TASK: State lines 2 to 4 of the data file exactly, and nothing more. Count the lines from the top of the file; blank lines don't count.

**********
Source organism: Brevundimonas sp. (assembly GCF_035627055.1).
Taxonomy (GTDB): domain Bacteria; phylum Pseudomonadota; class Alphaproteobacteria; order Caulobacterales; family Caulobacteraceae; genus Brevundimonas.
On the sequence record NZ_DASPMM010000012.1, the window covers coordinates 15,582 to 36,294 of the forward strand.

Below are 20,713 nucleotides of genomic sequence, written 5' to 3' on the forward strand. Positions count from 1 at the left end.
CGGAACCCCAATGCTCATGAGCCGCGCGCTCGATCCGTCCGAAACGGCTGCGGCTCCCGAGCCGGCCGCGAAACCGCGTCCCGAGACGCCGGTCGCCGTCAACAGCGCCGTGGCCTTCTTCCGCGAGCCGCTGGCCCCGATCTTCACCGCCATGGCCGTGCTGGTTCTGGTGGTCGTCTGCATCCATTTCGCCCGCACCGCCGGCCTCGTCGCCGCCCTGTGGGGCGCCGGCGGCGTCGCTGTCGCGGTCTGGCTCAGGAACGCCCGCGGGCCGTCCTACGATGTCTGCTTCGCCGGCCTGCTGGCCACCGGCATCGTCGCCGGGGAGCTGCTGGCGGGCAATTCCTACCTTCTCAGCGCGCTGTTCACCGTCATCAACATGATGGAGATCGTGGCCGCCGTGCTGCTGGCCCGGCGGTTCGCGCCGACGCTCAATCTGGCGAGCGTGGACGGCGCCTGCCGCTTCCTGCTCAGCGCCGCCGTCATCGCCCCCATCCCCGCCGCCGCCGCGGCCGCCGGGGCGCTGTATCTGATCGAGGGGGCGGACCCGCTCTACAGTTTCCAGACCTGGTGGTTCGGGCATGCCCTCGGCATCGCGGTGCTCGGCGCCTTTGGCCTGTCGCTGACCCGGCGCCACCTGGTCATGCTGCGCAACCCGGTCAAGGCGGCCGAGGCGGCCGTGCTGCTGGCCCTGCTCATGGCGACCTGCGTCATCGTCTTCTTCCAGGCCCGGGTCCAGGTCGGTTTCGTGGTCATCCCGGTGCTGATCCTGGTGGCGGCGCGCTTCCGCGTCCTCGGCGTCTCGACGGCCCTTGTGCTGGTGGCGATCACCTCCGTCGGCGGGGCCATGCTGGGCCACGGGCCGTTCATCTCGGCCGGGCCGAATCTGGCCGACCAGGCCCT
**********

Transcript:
Taxonomy (GTDB): domain Bacteria; phylum Pseudomonadota; class Alphaproteobacteria; order Caulobacterales; family Caulobacteraceae; genus Brevundimonas.
On the sequence record NZ_DASPMM010000012.1, the window covers coordinates 15,582 to 36,294 of the forward strand.

Below are 20,713 nucleotides of genomic sequence, written 5' to 3' on the forward strand. Positions count from 1 at the left end.